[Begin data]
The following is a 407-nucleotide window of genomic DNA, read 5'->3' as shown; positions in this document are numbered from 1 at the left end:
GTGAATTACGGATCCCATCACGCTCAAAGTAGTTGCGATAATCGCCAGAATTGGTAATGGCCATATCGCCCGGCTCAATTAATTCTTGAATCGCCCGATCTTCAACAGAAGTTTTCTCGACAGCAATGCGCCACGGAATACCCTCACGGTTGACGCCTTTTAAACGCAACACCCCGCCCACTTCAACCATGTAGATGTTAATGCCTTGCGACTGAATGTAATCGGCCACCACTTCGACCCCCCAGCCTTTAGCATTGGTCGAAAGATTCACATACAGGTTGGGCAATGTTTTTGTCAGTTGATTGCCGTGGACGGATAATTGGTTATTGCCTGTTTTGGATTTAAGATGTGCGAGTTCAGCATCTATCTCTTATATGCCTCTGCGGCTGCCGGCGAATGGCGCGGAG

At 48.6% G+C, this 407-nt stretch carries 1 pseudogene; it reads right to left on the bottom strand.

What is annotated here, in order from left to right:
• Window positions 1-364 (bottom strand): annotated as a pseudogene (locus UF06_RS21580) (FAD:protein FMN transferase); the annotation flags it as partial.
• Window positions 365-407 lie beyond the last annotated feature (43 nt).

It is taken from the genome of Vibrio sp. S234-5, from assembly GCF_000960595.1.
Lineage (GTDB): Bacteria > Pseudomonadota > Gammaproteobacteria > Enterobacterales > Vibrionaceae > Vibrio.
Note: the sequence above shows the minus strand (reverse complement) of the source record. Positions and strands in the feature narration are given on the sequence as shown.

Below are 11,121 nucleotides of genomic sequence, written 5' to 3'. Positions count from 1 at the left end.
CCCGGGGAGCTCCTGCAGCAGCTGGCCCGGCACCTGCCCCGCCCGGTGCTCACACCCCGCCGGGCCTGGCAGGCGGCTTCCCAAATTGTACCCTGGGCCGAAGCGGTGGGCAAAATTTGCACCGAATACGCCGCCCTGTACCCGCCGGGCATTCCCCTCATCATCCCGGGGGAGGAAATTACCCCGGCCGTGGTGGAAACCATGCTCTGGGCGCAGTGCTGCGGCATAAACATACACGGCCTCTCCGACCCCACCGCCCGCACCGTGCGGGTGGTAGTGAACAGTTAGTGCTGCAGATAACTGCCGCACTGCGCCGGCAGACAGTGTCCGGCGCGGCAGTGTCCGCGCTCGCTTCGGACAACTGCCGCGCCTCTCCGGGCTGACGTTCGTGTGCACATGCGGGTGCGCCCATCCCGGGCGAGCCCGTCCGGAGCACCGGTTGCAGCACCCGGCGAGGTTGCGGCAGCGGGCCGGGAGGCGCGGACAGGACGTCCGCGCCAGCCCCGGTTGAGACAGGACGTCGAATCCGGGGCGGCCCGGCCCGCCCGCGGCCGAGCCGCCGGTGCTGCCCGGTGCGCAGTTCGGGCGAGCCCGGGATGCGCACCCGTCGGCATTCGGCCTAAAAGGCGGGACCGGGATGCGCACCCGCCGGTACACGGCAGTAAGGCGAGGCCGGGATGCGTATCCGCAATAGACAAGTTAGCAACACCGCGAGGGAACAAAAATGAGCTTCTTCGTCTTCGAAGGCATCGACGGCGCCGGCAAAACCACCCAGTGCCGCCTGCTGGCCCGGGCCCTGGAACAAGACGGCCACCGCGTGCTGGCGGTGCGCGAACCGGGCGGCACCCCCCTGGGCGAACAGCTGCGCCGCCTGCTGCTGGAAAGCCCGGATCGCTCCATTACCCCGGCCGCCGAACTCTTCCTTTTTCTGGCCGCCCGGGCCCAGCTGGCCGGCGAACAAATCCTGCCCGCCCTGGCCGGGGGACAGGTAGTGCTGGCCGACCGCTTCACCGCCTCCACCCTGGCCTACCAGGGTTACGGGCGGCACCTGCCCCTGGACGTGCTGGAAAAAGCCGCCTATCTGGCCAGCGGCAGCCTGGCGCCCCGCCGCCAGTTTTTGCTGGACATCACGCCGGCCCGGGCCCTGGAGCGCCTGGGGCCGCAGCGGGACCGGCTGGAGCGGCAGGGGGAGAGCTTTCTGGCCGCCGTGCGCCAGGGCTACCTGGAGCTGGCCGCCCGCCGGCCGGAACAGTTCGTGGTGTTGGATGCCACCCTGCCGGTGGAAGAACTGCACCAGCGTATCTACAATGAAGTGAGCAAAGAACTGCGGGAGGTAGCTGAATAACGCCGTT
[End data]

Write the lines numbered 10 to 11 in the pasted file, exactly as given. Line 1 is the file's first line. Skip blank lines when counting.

Below are 11,121 nucleotides of genomic sequence, written 5' to 3'. Positions count from 1 at the left end.
CCCGGGGAGCTCCTGCAGCAGCTGGCCCGGCACCTGCCCCGCCCGGTGCTCACACCCCGCCGGGCCTGGCAGGCGGCTTCCCAAATTGTACCCTGGGCCGAAGCGGTGGGCAAAATTTGCACCGAATACGCCGCCCTGTACCCGCCGGGCATTCCCCTCATCATCCCGGGGGAGGAAATTACCCCGGCCGTGGTGGAAACCATGCTCTGGGCGCAGTGCTGCGGCATAAACATACACGGCCTCTCCGACCCCACCGCCCGCACCGTGCGGGTGGTAGTGAACAGTTAGTGCTGCAGATAACTGCCGCACTGCGCCGGCAGACAGTGTCCGGCGCGGCAGTGTCCGCGCTCGCTTCGGACAACTGCCGCGCCTCTCCGGGCTGACGTTCGTGTGCACATGCGGGTGCGCCCATCCCGGGCGAGCCCGTCCGGAGCACCGGTTGCAGCACCCGGCGAGGTTGCGGCAGCGGGCCGGGAGGCGCGGACAGGACGTCCGCGCCAGCCCCGGTTGAGACAGGACGTCGAATCCGGGGCGGCCCGGCCCGCCCGCGGCCGAGCCGCCGGTGCTGCCCGGTGCGCAGTTCGGGCGAGCCCGGGATGCGCACCCGTCGGCATTCGGCCTAAAAGGCGGGACCGGGATGCGCACCCGCCGGTACACGGCAGTAAGGCGAGGCCGGGATGCGTATCCGCAATAGACAAGTTAGCAACACCGCGAGGGAACAAAAATGAGCTTCTTCGTCTTCGAAGGCATCGACGGCGCCGGCAAAACCACCCAGTGCCGCCTGCTGGCCCGGGCCCTGGAACAAGACGGCCACCGCGTGCTGGCGGTGCGCGAACCGGGCGGCACCCCCCTGGGCGAACAGCTGCGCCGCCTGCTGCTGGAAAGCCCGGATCGCTCCATTACCCCGGCCGCCGAACTCTTCCTTTTTCTGGCCGCCCGGGCCCAGCTGGCCGGCGAACAAATCCTGCCCGCCCTGGCCGGGGGACAGGTAGTGCTGGCCGACCGCTTCACCGCCTCCACCCTGGCCTACCAGGGTTACGGGCGGCACCTGCCCCTGGACGTGCTGGAAAAAGCCGCCTATCTGGCCAGCGGCAGCCTGGCGCCCCGCCGCCAGTTTTTGCTGGACATCACGCCGGCCCGGGCCCTGGAGCGCCTGGGGCCGCAGCGGGACCGGCTGGAGCGGCAGGGGGAGAGCTTTCTGGCCGCCGTGCGCCAGGGCTACCTGGAGCTGGCCGCCCGCCGGCCGGAACAGTTCGTGGTGTTGGATGCCACCCTGCCGGTGGAAGAACTGCACCAGCGTATCTACAATGAAGTGAGCAAAGAACTGCGGGAGGTAGCTGAATAACGCCGTT